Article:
Elif Batuman, The Possessed: Adventures with Russian Books and the People Who Read Them, 2010.
I picked up this book after seeing it mentioned first on Salon, and then in more detail on Languagehat at this post and then (having myself nearly finished reading the book) at this post. I can’t say that I would have gravitated toward it otherwise: I don’t know why I needed the persuasion, but that Languagehat post convinced me that I would enjoy the book.
The book is a series of essays. Mostly structured around particular Russian books, each essay reveals a great detail about both Batuman’s life and approach to reading and the alternate universe that is graduate school. Isaac Babel serves as the lens for the first essay; the second, fourth, and sixth essays are built around learning Uzbek in Samarkand. The third essay revolves around a trip to Tolstoy’s estate for a conference (her school offering a $1 000 grant for presenting a paper at a conference, and $2 500 grant for research, Batuman applied for the latter, with a proposal to prove that Tolstoy was murdered: a neat idea, but seen through by her graduate school). The fifth piece uses Lazhechnikov’s House of Ice and visits the recreated Ice Palace. The seventh, which gives the collection its name, is about Dostoevsky’s Demons (formerly translated as The Possesed).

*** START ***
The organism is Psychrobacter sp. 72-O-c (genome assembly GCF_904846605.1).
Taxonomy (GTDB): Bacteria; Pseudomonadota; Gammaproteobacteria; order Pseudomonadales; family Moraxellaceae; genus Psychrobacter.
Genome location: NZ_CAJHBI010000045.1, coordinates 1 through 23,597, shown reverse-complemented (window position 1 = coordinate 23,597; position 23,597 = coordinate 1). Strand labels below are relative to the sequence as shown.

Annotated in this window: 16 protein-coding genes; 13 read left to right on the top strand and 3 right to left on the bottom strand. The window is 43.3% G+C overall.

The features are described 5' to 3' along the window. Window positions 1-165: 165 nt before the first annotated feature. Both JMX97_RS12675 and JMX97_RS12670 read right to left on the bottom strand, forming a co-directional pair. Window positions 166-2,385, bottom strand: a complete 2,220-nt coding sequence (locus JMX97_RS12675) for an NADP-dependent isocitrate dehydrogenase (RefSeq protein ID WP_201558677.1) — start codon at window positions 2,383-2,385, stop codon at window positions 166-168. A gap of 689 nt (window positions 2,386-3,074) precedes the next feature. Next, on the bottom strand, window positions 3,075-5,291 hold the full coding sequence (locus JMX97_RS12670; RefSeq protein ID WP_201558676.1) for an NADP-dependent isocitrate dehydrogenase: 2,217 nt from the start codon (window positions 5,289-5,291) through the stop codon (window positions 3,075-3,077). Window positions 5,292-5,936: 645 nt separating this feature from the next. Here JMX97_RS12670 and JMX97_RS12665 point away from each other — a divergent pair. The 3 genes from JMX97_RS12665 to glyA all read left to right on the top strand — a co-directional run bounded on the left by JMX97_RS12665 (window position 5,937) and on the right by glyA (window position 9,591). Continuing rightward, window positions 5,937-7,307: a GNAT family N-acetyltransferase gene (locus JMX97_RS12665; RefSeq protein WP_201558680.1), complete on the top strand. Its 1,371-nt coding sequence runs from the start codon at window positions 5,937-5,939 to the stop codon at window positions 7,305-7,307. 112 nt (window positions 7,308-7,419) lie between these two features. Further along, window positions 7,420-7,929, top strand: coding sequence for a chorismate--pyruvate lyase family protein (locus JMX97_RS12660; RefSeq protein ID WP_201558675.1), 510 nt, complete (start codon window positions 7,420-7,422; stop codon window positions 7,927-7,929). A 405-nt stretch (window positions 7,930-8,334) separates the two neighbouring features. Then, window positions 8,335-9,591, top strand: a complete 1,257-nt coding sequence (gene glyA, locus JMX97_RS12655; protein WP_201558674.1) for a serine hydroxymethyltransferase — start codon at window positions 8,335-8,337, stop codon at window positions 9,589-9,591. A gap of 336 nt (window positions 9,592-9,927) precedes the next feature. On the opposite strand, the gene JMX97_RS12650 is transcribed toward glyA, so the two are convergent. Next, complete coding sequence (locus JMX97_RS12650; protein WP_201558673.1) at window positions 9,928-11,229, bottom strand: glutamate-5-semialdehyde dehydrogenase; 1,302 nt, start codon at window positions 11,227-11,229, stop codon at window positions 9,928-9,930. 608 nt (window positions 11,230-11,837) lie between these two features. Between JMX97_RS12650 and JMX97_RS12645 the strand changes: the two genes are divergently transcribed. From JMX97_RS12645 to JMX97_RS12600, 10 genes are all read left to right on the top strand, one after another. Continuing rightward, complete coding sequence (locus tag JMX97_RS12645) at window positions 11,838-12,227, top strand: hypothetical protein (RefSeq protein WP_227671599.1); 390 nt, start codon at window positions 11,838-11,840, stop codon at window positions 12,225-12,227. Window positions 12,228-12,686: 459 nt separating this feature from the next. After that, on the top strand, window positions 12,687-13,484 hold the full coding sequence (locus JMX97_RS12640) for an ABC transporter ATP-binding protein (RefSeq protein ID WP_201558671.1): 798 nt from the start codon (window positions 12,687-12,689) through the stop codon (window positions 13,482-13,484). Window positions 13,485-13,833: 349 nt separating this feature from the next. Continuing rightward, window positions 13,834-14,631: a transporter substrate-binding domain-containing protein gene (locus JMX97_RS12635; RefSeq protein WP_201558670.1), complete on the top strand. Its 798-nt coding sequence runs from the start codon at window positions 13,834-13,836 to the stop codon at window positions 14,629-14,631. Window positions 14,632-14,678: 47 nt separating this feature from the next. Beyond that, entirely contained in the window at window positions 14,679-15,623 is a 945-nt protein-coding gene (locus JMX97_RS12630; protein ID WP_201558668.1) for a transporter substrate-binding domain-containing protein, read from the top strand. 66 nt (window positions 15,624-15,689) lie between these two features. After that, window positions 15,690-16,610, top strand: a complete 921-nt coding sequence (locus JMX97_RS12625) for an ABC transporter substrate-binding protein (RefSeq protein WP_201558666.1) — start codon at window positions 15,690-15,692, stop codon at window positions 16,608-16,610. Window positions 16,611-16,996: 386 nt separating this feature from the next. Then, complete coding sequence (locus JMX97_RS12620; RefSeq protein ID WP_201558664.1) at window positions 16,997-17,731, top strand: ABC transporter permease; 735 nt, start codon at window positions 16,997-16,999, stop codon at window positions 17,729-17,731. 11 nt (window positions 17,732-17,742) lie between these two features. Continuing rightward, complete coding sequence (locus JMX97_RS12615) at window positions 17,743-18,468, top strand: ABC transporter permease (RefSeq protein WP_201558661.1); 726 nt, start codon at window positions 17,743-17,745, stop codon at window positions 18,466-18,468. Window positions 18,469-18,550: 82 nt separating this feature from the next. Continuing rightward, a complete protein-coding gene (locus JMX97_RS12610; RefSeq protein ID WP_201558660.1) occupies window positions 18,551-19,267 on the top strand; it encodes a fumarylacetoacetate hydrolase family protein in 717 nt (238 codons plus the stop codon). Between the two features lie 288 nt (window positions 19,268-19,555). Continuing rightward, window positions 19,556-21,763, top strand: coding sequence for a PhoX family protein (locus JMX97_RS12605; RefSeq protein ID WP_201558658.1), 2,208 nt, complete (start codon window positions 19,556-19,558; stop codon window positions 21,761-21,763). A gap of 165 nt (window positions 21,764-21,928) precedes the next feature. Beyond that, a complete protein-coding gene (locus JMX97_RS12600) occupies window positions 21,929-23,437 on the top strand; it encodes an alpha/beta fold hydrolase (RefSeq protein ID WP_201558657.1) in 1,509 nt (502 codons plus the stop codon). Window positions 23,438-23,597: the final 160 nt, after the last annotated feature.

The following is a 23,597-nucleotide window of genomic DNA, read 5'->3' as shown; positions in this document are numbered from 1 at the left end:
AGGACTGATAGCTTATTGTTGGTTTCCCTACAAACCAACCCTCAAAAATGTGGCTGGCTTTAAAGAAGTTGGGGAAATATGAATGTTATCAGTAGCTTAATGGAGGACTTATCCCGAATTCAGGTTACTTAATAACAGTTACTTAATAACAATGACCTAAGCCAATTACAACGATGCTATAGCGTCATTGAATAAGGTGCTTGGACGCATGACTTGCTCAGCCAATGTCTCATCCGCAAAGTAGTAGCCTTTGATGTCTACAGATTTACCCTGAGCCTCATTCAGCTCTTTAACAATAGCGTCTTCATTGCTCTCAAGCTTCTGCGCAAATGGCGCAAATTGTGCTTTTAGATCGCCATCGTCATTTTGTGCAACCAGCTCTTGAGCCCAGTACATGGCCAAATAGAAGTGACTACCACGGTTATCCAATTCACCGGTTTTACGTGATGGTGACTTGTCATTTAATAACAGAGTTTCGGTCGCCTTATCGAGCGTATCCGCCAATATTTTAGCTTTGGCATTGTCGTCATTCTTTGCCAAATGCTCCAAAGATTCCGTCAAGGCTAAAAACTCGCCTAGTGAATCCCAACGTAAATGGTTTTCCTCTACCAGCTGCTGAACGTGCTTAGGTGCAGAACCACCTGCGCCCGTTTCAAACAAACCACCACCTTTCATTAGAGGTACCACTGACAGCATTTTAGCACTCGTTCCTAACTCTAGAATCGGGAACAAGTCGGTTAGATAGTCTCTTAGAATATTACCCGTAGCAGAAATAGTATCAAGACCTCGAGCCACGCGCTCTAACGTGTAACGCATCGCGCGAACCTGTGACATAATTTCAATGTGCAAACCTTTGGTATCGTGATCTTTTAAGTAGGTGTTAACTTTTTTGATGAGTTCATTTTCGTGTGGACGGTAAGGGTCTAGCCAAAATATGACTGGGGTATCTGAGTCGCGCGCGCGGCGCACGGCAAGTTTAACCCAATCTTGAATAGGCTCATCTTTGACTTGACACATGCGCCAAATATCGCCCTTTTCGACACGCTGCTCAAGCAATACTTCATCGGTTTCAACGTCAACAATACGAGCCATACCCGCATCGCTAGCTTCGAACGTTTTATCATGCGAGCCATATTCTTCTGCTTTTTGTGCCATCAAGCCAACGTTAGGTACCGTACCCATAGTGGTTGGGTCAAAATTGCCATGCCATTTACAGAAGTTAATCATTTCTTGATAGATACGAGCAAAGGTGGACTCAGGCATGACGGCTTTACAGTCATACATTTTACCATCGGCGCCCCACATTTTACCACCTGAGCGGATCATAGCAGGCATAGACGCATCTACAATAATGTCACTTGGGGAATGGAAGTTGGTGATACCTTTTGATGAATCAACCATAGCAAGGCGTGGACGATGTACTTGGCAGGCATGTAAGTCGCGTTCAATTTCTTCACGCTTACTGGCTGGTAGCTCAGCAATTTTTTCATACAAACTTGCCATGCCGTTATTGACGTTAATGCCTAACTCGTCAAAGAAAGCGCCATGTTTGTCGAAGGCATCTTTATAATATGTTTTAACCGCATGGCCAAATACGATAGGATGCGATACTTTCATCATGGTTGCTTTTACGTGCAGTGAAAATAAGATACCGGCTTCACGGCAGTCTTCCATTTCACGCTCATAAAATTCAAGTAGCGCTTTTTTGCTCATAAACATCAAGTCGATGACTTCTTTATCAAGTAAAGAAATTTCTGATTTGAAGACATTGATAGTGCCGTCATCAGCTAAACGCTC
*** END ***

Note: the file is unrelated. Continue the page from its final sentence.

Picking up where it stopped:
Because of their personal nature, the essays are sometimes meandering and lose focus. The Samarkand sections, likely because they’ve been broken up into three pieces separated by two other essays, feel disconnected from much of the rest of the book. While many of the essays do give the feeling of being almost a travelogue at times, they’re not trying to describe a place or even trips: rather, they’re giving a sense of literature and life. They do feel like pieces for The New Yorker, and her work has been published in those august pages.
There are moments which are quite funny, and others which are pathetic (the realisation of what her language and literature teachers in Samarkand are being paid, compared to the remuneration for the University’s rector and her host, is deeply affecting). Occasionally, those two are combined, as the Tolstoy scholars travel to Chekhov’s house and back to their respective institutions. The description of graduate school rings sadly true, though Batuman finds more humour (even if she does so darkly) than I did in my experiences.
I thoroughly enjoyed the collection. I do agree with Languagehat’s conclusion about the unrelenting focus on the exotic, though I wonder if perhaps that’s how to hold the general public’s attention while writing about books most people are unlikely to read in their lives. I do have a renewed desire to finishing reading Dead Souls one of these years...